Pros:FAST. FAST. FAST! Almost indestructible, silent, affordable compared to other SSDs.
Cons:Expensive vs. mechanical drives. Only 60GB. Cutting edge makes it better for tech savvy people.
The Bottom Line: I definitely recommend this for an operating system drive, if you can afford it. The difference is night and day. Don't use this for storage.
I'll start this review with a brief overview of the differences between a SSD(Solid State Disk) and a traditional Mechanical Hard Disk drive. Traditional drives have a bunch of platters that spin, and a magnetic "needle" moves back and forth, reading the drive sort of like a record player. A Solid State Drive uses flash memory, essentially the same type of memory that's used in your digital camera. This memory has ZERO moving parts, and because of this, SSDs have some advantages and disadvantages compared to mechanical drives. SSDs are CONSIDERABLY faster, and, because they have no moving parts, they are completely silent. The first generation of SSD's had some issues that have been corrected. Initially, SSDs had issues where the drive would "stutter" if multiple processes were attempting to write to the drive at once. Have no fear, because OCZ has fixed these problems with the addition of 64MB of cache ram. Additionally, the firmware on this drive is fully supported by OCZ, meaning that as the company gets all the kinks worked out with future drives, you will be able to upgrade this drive for free with the latest firmware. Anyway, enough of the technical stuff, let's start with the actual review:
Recommend this product?
I recently bought the OCZ Agility 60GB SSD(Solid State Disk) Drive in a last-ditch effort to make my 2-year old Lenovo laptop fast. I had already upgraded the RAM to 2GB from 1GB, but Vista was robbing my computer's resources anyway, and even the simplest tasks seemingly took FOREVER. When the drive was delivered, I tore open the packaging and got to work.
The drive itself is not very flashy looking, just a plain black case with a bright green sticker on it. Who cares, though, since it's inside my laptop case anyway. I re-installed Vista, and immediately started to notice the differences. Vista took about 1/2 hour to install. Previous installations took roughly 1 hour. Ridiculous. I didn't have to do anything different to install windows with the SSD
Then, I started downloading drivers for the various laptop components and started installing them.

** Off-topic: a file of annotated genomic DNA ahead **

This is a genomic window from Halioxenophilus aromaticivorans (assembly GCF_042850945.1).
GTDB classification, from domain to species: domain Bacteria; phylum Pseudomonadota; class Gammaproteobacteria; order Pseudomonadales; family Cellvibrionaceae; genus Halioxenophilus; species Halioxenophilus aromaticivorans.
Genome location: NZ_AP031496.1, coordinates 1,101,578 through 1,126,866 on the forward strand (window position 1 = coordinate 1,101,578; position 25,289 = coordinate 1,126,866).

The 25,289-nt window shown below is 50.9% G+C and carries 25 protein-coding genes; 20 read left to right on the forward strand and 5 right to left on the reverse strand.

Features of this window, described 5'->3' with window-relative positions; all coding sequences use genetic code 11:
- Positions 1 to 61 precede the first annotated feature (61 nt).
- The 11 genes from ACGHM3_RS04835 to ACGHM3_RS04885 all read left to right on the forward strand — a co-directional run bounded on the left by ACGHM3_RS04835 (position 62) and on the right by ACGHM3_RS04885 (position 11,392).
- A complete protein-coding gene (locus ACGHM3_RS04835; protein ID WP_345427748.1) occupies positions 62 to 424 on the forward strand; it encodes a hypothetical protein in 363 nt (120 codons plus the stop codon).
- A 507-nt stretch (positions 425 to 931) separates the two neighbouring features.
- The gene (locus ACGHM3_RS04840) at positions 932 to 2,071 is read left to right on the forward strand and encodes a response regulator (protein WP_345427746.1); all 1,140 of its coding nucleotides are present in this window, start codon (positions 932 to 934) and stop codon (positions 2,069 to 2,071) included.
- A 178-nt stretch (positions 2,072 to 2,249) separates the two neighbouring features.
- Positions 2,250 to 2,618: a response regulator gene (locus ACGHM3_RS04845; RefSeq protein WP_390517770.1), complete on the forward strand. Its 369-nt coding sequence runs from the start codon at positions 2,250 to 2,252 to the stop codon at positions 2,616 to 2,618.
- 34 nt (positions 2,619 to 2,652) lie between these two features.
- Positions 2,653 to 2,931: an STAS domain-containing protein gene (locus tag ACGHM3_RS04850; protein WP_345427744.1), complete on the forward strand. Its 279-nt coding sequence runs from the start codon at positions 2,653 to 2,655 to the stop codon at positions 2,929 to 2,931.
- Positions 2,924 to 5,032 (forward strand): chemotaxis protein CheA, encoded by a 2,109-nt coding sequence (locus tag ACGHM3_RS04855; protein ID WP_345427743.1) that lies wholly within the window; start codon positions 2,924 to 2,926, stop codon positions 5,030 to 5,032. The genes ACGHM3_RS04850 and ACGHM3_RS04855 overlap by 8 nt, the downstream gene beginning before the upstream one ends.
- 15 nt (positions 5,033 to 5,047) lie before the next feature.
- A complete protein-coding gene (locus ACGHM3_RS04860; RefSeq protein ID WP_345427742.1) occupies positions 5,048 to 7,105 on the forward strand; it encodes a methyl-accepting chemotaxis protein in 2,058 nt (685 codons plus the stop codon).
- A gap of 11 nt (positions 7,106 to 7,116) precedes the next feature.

I have never used an SSD before this, and I was astounded. The installations went nearly instantly, versus several minutes with the original 5400 rpm drive that was in the computer originally. After looking on OCZ's forums, I found a list of "tweaks" for Vista. The flash memory in SSDs has a limited lifespan. Drive Defragmenting, which is completely unnecessary on a SSD, considerably lowers the life span of the drive. As does search indexing, and windows superfetching. These three services should be disabled in windows, and the OCZ Forums have very easy to find walkthroughs to perform these steps.
After installing everything, I started tooling around with the programs I use every day. Everything started extremely fast, from Photoshop to Internet Explorer to Windows Media Player. Everything. Windows as a whole is Snappy. Windows Vista, which used to feel like trudging through mud, now feels FAST. Windows Vista seems competent now, instead of an awful wretch of an operating system. I will never again use a mechanical drive as an operating system drive, not after using this solid state drive. It's that big of a difference.
I would not recommend this for a storage drive, though, as it's only 60 gb. Mechanical drives cost considerably less for waaaay more space, so if you're interested in storage space, get a mechanical drive. For an operating system drive though, this makes all the difference in the world.
Update: After searching around on the OCZ forums a little more, and doing some more research on this drive and the Vertex(OCZ's other drive with the Indillinx controller) I learned that the drives are essentially the same. If you're shopping for a SSD, go for this or the Vertex. The Vertex is slightly better, if only because it's a more popular drive and is more supported by OCZ. OCZ sends out Vertex firmware updates faster than Agility updates. That said, don't bother spending much more $ for a Vertex than an Agility, because they're essentially the same. These drives will also work fine on a Mac. Update 2: The new firmware released for this drive by OCZ, combined with windows 7 means that TRIM is fully supported. TRIM is a feature of the newer SSD's that allows the drive to maintain full speed when the drive has been completely written. Before TRIM, after every block on the drive had been written to (even if you had erased data) the drives would slow down. Think of TRIM like an automatic defragmenter, except designed for solid state drives that won't ruin the lifespan of the drive. Now, more than ever, you shouldn't hesitate to buy this drive if you find one at a good price.